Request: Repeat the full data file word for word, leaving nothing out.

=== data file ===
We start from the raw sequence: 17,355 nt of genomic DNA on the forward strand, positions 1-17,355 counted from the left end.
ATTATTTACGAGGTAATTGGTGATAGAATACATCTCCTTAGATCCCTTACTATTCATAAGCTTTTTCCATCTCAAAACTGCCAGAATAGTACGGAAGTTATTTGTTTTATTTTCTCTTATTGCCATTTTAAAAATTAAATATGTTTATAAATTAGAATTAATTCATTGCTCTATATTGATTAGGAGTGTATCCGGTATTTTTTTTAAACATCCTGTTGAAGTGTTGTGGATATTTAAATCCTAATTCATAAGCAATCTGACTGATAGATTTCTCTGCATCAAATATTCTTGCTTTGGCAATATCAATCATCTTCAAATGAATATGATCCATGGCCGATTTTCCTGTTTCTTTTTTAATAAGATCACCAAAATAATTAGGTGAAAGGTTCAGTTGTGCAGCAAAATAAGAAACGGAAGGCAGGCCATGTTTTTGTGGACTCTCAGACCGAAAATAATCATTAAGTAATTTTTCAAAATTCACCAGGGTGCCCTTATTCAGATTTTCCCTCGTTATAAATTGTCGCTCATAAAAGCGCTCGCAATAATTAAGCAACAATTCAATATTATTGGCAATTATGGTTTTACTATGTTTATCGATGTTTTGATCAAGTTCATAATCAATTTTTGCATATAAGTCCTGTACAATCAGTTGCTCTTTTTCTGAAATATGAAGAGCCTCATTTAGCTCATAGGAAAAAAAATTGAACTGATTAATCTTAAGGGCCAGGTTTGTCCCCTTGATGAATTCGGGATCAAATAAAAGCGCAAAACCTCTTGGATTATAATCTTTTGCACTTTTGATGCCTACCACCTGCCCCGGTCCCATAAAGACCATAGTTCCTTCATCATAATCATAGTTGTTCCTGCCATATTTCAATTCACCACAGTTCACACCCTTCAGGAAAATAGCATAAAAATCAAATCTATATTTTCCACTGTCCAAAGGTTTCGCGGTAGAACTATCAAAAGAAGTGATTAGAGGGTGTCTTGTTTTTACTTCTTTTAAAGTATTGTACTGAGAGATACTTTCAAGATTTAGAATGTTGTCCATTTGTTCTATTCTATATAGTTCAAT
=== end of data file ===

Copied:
We start from the raw sequence: 17,355 nt of genomic DNA on the forward strand, positions 1-17,355 counted from the left end.
ATTATTTACGAGGTAATTGGTGATAGAATACATCTCCTTAGATCCCTTACTATTCATAAGCTTTTTCCATCTCAAAACTGCCAGAATAGTACGGAAGTTATTTGTTTTATTTTCTCTTATTGCCATTTTAAAAATTAAATATGTTTATAAATTAGAATTAATTCATTGCTCTATATTGATTAGGAGTGTATCCGGTATTTTTTTTAAACATCCTGTTGAAGTGTTGTGGATATTTAAATCCTAATTCATAAGCAATCTGACTGATAGATTTCTCTGCATCAAATATTCTTGCTTTGGCAATATCAATCATCTTCAAATGAATATGATCCATGGCCGATTTTCCTGTTTCTTTTTTAATAAGATCACCAAAATAATTAGGTGAAAGGTTCAGTTGTGCAGCAAAATAAGAAACGGAAGGCAGGCCATGTTTTTGTGGACTCTCAGACCGAAAATAATCATTAAGTAATTTTTCAAAATTCACCAGGGTGCCCTTATTCAGATTTTCCCTCGTTATAAATTGTCGCTCATAAAAGCGCTCGCAATAATTAAGCAACAATTCAATATTATTGGCAATTATGGTTTTACTATGTTTATCGATGTTTTGATCAAGTTCATAATCAATTTTTGCATATAAGTCCTGTACAATCAGTTGCTCTTTTTCTGAAATATGAAGAGCCTCATTTAGCTCATAGGAAAAAAAATTGAACTGATTAATCTTAAGGGCCAGGTTTGTCCCCTTGATGAATTCGGGATCAAATAAAAGCGCAAAACCTCTTGGATTATAATCTTTTGCACTTTTGATGCCTACCACCTGCCCCGGTCCCATAAAGACCATAGTTCCTTCATCATAATCATAGTTGTTCCTGCCATATTTCAATTCACCACAGTTCACACCCTTCAGGAAAATAGCATAAAAATCAAATCTATATTTTCCACTGTCCAAAGGTTTCGCGGTAGAACTATCAAAAGAAGTGATTAGAGGGTGTCTTGTTTTTACTTCTTTTAAAGTATTGTACTGAGAGATACTTTCAAGATTTAGAATGTTGTCCATTTGTTCTATTCTATATAGTTCAAT